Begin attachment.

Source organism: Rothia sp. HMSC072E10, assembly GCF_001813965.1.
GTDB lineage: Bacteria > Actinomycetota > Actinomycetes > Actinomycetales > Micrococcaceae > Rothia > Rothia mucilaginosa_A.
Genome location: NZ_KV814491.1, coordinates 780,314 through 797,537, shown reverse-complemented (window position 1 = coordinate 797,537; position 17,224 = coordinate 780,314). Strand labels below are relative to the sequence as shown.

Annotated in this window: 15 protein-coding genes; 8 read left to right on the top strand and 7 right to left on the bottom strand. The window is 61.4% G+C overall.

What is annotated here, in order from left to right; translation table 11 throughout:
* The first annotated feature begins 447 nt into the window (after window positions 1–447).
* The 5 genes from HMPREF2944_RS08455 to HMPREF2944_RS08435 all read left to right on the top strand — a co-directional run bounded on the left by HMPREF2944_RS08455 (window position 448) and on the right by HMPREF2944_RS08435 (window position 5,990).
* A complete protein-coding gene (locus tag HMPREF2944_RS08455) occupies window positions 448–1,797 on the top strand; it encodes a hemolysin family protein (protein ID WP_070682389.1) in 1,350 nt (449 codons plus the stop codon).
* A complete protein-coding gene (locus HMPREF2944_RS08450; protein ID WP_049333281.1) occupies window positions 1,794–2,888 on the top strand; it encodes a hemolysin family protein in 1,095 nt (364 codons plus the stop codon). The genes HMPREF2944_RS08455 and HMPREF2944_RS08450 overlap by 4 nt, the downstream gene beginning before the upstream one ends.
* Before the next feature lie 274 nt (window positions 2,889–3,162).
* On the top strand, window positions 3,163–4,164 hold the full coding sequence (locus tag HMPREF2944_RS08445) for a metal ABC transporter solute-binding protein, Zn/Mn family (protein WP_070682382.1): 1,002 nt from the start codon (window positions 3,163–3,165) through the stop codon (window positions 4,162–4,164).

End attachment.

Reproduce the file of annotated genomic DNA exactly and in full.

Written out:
Source organism: Rothia sp. HMSC072E10, assembly GCF_001813965.1.
GTDB lineage: Bacteria > Actinomycetota > Actinomycetes > Actinomycetales > Micrococcaceae > Rothia > Rothia mucilaginosa_A.
Genome location: NZ_KV814491.1, coordinates 780,314 through 797,537, shown reverse-complemented (window position 1 = coordinate 797,537; position 17,224 = coordinate 780,314). Strand labels below are relative to the sequence as shown.

Annotated in this window: 15 protein-coding genes; 8 read left to right on the top strand and 7 right to left on the bottom strand. The window is 61.4% G+C overall.

What is annotated here, in order from left to right; translation table 11 throughout:
* The first annotated feature begins 447 nt into the window (after window positions 1–447).
* The 5 genes from HMPREF2944_RS08455 to HMPREF2944_RS08435 all read left to right on the top strand — a co-directional run bounded on the left by HMPREF2944_RS08455 (window position 448) and on the right by HMPREF2944_RS08435 (window position 5,990).
* A complete protein-coding gene (locus tag HMPREF2944_RS08455) occupies window positions 448–1,797 on the top strand; it encodes a hemolysin family protein (protein ID WP_070682389.1) in 1,350 nt (449 codons plus the stop codon).
* A complete protein-coding gene (locus HMPREF2944_RS08450; protein ID WP_049333281.1) occupies window positions 1,794–2,888 on the top strand; it encodes a hemolysin family protein in 1,095 nt (364 codons plus the stop codon). The genes HMPREF2944_RS08455 and HMPREF2944_RS08450 overlap by 4 nt, the downstream gene beginning before the upstream one ends.
* Before the next feature lie 274 nt (window positions 2,889–3,162).
* On the top strand, window positions 3,163–4,164 hold the full coding sequence (locus tag HMPREF2944_RS08445) for a metal ABC transporter solute-binding protein, Zn/Mn family (protein WP_070682382.1): 1,002 nt from the start codon (window positions 3,163–3,165) through the stop codon (window positions 4,162–4,164).